Ethan loved crossword puzzles, too. He learned his letters on them. Learned to love letters on them. Delighted in the mysteries of phonics.
“That’s not how you spell that Mommy!” he would giggle, though gleefully and diligently taking her slow and precise dictation.
Storge. S. T. O. R. G. E.
“Are you sure there isn’t a ‘j’?”
“As sure as Ethan has an ‘e’!”
“If you say so,” always with a skeptical brow.
Later, when he lies quiet against a wash of white sheets, she tries to recreate the exercise.
“Eight down, my love,” she murmurs. “French origin this time. A. B. A. T. T…”
But without his help, without his painstaking handwriting penned so carefully to stay within the tiny squares, she can find no pleasure in it. The chair is too hard against her back. Her penmanship is too brusque, slashing at the delicate paper. Her ears are filled with the now too-regular gray of her son’s silence instead of his humor. Her hands are trembling now, and the pen slips from numb fingers.
A mantra, pounding in her head: Ethan. Hebrew. Enduring. Ethan. Hebrew. Enduring. Ethan. Hebrew. Enduring.
Ethan’s heart, pounding dutifully on without his laughter. His puzzles moving on without him. Enduring despite his absence.
James is tired, she can see and feel it, but her own exhaustion is too bone deep to leave room for any sympathy. Not that he asks for it. He offers his own in spades, though, and she swallows so much of it she can’t understand how he has anything left to give her. But James has always been nothing if not generous.
It’s so strange to be here now. For so many years, the excitement, the preparation, first for Ethan’s arrival then for his existence, had dominated all their time and energy. James took to fatherhood with the ease of expectation and the confidence borne of a well-loved childhood. She loved her son too, of course, loved him with such an ache, but she never fully overcame the clanging fear in her chest. A human being, grown from her womb, fed on her tentative knowledge of a flawed world. A new brain molded around her own blindness. It overwhelmed her daily, the strength of this terrible love for her boy. It’s hand reached deep into her core and squeezed until tears singed her eyes.
It’s different now. Strange. “Strange,” from the Latin “extraneus” and Old French “estrange.”
That Ethan is a dream to her now. That awful love for him sand between her fingers instead of a pulsing, greedy, beautiful thing.
She can’t decipher her feelings anymore, has disconnected from it all. The fear that plagued her in the early days (the happiest days of her life, the most perfect, the most joyous, how could she ever have been so afraid when there had been such joy ), has been washed away. Now, there is just this vision of her boy: small and white and drowning in a bed too large for him. Ethan is gone, and has been gone for so long already.
Even as his body changes and grows, proof that he is enduring, it is a cruel facsimile. As if, if she asks enough times, if she dictates enough letters, he will open his eyes, with that skeptical brow. Maybe his voice will even sound the same.
Are you sure that’s how you spell that Mommy?
In the end, it’s James who makes the decision. She can barely even fathom that there is a decision to make, let alone accept —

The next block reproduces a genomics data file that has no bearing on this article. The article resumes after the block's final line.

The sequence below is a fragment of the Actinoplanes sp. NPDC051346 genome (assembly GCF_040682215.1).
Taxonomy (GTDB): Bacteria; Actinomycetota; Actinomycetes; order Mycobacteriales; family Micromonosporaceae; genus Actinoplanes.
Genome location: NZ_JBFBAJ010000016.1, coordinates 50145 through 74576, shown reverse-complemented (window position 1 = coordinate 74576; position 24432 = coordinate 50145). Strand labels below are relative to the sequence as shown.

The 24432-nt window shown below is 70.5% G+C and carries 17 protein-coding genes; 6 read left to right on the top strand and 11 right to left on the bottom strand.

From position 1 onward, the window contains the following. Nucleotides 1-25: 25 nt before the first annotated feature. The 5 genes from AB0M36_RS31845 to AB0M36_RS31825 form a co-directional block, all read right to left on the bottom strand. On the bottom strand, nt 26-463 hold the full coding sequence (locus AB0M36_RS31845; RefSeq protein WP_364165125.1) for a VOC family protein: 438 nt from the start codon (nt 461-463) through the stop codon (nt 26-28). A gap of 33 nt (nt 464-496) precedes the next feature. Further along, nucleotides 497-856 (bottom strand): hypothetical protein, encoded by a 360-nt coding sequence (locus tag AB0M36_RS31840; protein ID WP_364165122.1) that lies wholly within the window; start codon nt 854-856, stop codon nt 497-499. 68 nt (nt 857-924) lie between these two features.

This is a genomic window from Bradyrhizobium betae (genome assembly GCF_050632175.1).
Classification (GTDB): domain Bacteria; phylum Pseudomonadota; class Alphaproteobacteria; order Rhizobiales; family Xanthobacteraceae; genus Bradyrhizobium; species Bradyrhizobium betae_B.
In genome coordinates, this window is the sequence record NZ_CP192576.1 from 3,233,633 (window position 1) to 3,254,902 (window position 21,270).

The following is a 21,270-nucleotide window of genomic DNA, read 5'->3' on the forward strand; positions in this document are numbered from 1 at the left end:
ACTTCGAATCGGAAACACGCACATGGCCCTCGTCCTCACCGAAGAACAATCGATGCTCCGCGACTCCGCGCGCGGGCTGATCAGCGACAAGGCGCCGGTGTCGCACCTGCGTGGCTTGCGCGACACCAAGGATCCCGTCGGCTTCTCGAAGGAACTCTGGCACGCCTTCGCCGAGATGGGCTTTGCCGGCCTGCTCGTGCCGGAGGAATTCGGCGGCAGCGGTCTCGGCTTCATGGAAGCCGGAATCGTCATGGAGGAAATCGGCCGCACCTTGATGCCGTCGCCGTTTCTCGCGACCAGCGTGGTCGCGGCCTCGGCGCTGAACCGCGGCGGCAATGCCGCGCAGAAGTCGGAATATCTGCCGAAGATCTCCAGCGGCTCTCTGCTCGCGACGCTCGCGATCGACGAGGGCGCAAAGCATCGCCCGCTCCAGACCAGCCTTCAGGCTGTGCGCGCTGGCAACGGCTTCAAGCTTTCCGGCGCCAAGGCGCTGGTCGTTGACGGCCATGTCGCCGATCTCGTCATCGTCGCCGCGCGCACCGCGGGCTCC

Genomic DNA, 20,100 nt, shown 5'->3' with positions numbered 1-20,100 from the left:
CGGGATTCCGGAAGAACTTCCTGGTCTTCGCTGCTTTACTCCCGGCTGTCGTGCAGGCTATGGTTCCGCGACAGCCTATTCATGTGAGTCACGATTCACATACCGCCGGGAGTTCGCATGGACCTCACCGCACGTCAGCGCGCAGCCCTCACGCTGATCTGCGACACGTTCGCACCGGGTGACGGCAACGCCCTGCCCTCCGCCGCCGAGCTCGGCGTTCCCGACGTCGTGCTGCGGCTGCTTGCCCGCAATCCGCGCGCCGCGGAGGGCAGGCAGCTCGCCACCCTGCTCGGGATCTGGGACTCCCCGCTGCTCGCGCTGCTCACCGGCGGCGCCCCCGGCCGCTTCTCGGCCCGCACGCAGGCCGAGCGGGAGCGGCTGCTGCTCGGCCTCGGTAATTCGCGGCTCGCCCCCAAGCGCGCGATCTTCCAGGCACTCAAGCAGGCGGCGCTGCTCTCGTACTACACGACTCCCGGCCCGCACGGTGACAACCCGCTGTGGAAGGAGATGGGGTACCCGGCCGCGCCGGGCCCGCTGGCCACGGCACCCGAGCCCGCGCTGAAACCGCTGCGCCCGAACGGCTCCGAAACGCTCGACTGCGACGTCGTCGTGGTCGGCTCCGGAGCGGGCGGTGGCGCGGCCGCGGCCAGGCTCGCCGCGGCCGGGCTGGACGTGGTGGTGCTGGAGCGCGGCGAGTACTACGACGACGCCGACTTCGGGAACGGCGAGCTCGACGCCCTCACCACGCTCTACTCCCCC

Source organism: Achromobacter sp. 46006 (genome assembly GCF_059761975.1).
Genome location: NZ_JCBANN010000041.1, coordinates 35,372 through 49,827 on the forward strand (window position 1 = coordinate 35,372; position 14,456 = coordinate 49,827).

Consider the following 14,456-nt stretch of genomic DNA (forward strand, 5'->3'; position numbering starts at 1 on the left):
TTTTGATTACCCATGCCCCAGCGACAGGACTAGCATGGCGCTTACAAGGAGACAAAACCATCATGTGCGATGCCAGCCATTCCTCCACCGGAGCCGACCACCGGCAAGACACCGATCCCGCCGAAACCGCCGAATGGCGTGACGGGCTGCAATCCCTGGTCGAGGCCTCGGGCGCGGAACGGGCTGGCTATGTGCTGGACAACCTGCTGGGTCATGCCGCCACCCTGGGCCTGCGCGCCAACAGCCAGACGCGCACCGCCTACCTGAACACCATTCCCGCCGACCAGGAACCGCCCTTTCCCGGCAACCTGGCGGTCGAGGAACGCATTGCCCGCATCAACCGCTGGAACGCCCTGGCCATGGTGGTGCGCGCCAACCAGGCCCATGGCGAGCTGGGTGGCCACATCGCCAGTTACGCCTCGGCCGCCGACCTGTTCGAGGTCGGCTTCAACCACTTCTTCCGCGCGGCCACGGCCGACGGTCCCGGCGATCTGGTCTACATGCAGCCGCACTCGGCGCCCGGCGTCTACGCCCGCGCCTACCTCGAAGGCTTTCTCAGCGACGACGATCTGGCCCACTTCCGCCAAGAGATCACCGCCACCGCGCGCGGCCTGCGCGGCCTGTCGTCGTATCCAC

He’s so tall now, is the only thought that drifts helplessly through her mind as doctors and nurses file out of the room, the deed done. James is next to her, solid but, if she dared to look into his face, silently cracking. Ethan’s chest is still rising and falling, somehow, and his face has a slight flush, though it’s too slack to call sleep. The air in the room feels like concrete against her skin. In her hands, inexplicably, is this week’s crossword puzzle, creased and pinched and ink smeared in her clammy, shaking fingers.
Ethan — this unreal, too-tall Ethan — breathes silently in the deafening room, and James’s shoulders begin to shake. He’s gripping her arm too tightly, to anchor himself, but she feels too fluid right now to be solid for him. She thinks she is probably crying, but she can’t take in any of this cold, frozen air, and Ethan is sucking it all up with his false breaths.
The paper in her hands feels like it’s melting away from her. He’s so tall now.
Four across. Latin for "farewell." V. A. L. E.
Doctors Without Borders is a fresh start for them. This new house is a fresh start for them. Fresh. Old English “fersc” meaning “not salt, fit for drinking.” Maybe if they drink enough of this new life she can forget the old dream that had seeded her brain, crosswords and all.
The house is large, for only two people. The realtor had made suggestive comments about the additional rooms, until James silenced her with something curt and out of character. Alex had gone through the tour in a bit of a daze, but not a bad one. Not the same daze as right after —
She decides she likes it because it is absolutely nothing like their old home. And she will make it all her own, since James will be gone and Eth—
This will be good for them. She has always coveted her independence, and this is such an opportunity for James. She can see the change in his face as the date of his departure looms nearer. The idea dawning in his eyes, that perhaps there is a future to be had, of sorts. Not the one they had hoped and planned for, but one of sorts.
James leaves with a pack that seems too small for how long he’ll be gone for and a promise to call as soon as he lands. She and James have always made it a point to be honest with each other, so she believes him, and she even looks forward to the call. They have been dancing around each other for the past few months, since —